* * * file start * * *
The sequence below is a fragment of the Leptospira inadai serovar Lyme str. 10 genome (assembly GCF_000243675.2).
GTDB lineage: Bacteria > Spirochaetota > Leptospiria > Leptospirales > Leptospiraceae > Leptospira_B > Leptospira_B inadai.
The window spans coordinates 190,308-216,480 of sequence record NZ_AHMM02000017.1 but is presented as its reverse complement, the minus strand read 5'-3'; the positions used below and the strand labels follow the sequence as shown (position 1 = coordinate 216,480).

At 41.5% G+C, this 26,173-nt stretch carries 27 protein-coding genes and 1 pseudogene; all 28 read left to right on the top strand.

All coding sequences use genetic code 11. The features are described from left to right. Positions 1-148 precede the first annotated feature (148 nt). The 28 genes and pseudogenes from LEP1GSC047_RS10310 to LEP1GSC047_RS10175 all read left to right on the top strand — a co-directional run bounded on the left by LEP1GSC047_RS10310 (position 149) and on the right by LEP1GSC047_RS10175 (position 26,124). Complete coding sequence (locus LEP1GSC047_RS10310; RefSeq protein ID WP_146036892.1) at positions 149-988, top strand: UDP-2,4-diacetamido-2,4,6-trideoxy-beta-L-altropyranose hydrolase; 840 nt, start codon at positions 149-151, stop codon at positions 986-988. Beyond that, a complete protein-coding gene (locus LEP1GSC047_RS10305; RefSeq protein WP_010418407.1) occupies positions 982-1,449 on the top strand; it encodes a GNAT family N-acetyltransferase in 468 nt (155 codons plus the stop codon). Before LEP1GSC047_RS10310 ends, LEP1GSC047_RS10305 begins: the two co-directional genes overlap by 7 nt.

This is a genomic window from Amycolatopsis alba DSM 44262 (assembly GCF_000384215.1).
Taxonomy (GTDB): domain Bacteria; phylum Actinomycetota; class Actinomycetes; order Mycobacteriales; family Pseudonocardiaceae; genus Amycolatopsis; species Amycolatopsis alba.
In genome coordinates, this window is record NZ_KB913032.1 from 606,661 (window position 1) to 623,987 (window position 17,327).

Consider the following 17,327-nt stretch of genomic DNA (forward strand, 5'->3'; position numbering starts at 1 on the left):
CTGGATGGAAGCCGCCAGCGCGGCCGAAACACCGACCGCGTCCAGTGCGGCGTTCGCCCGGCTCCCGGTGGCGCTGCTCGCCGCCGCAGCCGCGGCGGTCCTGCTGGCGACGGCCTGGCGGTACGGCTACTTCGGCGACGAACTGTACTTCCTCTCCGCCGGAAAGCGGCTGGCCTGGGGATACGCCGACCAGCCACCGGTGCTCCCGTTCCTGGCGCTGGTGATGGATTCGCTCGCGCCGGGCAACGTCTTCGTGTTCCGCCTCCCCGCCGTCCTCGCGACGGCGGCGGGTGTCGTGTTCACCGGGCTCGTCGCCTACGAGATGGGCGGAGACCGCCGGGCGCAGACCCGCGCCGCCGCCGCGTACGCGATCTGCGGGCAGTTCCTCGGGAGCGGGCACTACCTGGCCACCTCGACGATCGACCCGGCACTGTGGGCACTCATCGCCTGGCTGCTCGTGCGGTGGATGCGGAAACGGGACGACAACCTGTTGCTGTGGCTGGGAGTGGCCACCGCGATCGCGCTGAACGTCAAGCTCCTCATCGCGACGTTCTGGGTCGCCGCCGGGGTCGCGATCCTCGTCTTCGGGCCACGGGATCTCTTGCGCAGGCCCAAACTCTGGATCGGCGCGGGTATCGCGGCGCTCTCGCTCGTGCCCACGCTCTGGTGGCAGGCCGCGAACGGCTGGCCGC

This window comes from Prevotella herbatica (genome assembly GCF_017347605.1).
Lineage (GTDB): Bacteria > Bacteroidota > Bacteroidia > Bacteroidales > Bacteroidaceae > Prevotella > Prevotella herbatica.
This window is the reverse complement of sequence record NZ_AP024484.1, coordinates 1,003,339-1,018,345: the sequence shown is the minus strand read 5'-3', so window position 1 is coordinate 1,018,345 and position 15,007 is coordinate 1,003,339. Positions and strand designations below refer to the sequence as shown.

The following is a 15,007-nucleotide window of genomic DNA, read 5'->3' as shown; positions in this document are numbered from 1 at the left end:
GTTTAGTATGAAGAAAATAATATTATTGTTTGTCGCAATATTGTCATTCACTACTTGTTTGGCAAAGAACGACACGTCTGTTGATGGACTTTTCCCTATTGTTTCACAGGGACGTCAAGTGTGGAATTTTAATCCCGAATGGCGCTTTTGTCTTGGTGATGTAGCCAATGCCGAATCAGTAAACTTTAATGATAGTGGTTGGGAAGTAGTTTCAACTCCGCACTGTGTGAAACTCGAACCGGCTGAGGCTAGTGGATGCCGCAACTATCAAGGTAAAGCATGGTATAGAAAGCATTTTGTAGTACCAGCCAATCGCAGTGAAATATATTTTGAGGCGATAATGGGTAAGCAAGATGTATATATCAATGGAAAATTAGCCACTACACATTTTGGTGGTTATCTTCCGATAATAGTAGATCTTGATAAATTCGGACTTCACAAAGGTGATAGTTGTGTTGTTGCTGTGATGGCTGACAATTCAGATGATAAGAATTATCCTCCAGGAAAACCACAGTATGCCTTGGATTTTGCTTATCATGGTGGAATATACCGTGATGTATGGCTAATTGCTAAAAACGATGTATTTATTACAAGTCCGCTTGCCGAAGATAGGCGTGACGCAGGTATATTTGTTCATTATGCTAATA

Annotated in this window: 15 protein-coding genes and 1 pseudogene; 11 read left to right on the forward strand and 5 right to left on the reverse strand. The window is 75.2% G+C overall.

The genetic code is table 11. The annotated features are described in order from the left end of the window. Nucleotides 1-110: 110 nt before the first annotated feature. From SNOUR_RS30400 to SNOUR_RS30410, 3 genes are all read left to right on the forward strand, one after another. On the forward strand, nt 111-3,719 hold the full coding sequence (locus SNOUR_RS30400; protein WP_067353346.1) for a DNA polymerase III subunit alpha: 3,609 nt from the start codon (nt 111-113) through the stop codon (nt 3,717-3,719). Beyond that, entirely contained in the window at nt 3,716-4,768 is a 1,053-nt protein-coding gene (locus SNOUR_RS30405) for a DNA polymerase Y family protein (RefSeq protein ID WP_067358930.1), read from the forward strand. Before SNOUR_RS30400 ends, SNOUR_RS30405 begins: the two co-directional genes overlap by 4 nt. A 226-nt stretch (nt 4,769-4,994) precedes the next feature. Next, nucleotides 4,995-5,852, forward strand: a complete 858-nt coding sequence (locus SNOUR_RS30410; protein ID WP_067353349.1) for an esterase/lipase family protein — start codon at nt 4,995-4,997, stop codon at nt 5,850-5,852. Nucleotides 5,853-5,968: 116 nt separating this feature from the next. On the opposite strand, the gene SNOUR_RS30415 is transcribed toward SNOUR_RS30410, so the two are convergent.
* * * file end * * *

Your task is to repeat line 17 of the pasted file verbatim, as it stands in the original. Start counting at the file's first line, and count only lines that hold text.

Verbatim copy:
The genetic code is table 11. The annotated features are described in order from the left end of the window. Nucleotides 1-110: 110 nt before the first annotated feature. From SNOUR_RS30400 to SNOUR_RS30410, 3 genes are all read left to right on the forward strand, one after another. On the forward strand, nt 111-3,719 hold the full coding sequence (locus SNOUR_RS30400; protein WP_067353346.1) for a DNA polymerase III subunit alpha: 3,609 nt from the start codon (nt 111-113) through the stop codon (nt 3,717-3,719). Beyond that, entirely contained in the window at nt 3,716-4,768 is a 1,053-nt protein-coding gene (locus SNOUR_RS30405) for a DNA polymerase Y family protein (RefSeq protein ID WP_067358930.1), read from the forward strand. Before SNOUR_RS30400 ends, SNOUR_RS30405 begins: the two co-directional genes overlap by 4 nt. A 226-nt stretch (nt 4,769-4,994) precedes the next feature. Next, nucleotides 4,995-5,852, forward strand: a complete 858-nt coding sequence (locus SNOUR_RS30410; protein ID WP_067353349.1) for an esterase/lipase family protein — start codon at nt 4,995-4,997, stop codon at nt 5,850-5,852. Nucleotides 5,853-5,968: 116 nt separating this feature from the next. On the opposite strand, the gene SNOUR_RS30415 is transcribed toward SNOUR_RS30410, so the two are convergent.